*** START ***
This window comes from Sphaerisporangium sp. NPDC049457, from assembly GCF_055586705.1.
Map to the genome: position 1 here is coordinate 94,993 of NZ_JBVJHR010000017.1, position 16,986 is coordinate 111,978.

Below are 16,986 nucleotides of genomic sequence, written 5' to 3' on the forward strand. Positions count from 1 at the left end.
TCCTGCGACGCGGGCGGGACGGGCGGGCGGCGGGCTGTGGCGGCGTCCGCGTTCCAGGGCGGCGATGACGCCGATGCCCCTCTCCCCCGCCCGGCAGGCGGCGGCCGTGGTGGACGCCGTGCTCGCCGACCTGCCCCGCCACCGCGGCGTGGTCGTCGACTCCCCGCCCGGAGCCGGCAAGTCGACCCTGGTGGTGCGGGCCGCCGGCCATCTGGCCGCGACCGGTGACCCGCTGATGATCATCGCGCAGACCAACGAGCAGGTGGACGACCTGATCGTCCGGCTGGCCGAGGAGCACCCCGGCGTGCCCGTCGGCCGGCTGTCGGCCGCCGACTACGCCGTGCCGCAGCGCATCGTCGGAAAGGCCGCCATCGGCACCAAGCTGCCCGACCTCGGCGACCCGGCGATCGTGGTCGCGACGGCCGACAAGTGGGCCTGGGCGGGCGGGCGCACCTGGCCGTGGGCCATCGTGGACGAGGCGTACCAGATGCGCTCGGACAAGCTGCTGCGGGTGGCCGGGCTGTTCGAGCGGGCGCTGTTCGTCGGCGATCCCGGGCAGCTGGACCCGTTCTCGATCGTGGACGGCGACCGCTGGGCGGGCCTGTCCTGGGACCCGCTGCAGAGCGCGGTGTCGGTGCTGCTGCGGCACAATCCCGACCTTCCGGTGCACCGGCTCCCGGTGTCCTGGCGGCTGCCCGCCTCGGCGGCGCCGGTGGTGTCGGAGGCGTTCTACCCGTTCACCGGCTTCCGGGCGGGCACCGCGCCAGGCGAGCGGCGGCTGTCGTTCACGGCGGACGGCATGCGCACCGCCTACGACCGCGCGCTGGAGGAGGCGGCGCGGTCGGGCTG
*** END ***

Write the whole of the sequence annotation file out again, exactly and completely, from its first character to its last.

This window comes from Sphaerisporangium sp. NPDC049457, from assembly GCF_055586705.1.
Map to the genome: position 1 here is coordinate 94,993 of NZ_JBVJHR010000017.1, position 16,986 is coordinate 111,978.

Below are 16,986 nucleotides of genomic sequence, written 5' to 3' on the forward strand. Positions count from 1 at the left end.
TCCTGCGACGCGGGCGGGACGGGCGGGCGGCGGGCTGTGGCGGCGTCCGCGTTCCAGGGCGGCGATGACGCCGATGCCCCTCTCCCCCGCCCGGCAGGCGGCGGCCGTGGTGGACGCCGTGCTCGCCGACCTGCCCCGCCACCGCGGCGTGGTCGTCGACTCCCCGCCCGGAGCCGGCAAGTCGACCCTGGTGGTGCGGGCCGCCGGCCATCTGGCCGCGACCGGTGACCCGCTGATGATCATCGCGCAGACCAACGAGCAGGTGGACGACCTGATCGTCCGGCTGGCCGAGGAGCACCCCGGCGTGCCCGTCGGCCGGCTGTCGGCCGCCGACTACGCCGTGCCGCAGCGCATCGTCGGAAAGGCCGCCATCGGCACCAAGCTGCCCGACCTCGGCGACCCGGCGATCGTGGTCGCGACGGCCGACAAGTGGGCCTGGGCGGGCGGGCGCACCTGGCCGTGGGCCATCGTGGACGAGGCGTACCAGATGCGCTCGGACAAGCTGCTGCGGGTGGCCGGGCTGTTCGAGCGGGCGCTGTTCGTCGGCGATCCCGGGCAGCTGGACCCGTTCTCGATCGTGGACGGCGACCGCTGGGCGGGCCTGTCCTGGGACCCGCTGCAGAGCGCGGTGTCGGTGCTGCTGCGGCACAATCCCGACCTTCCGGTGCACCGGCTCCCGGTGTCCTGGCGGCTGCCCGCCTCGGCGGCGCCGGTGGTGTCGGAGGCGTTCTACCCGTTCACCGGCTTCCGGGCGGGCACCGCGCCAGGCGAGCGGCGGCTGTCGTTCACGGCGGACGGCATGCGCACCGCCTACGACCGCGCGCTGGAGGAGGCGGCGCGGTCGGGCTG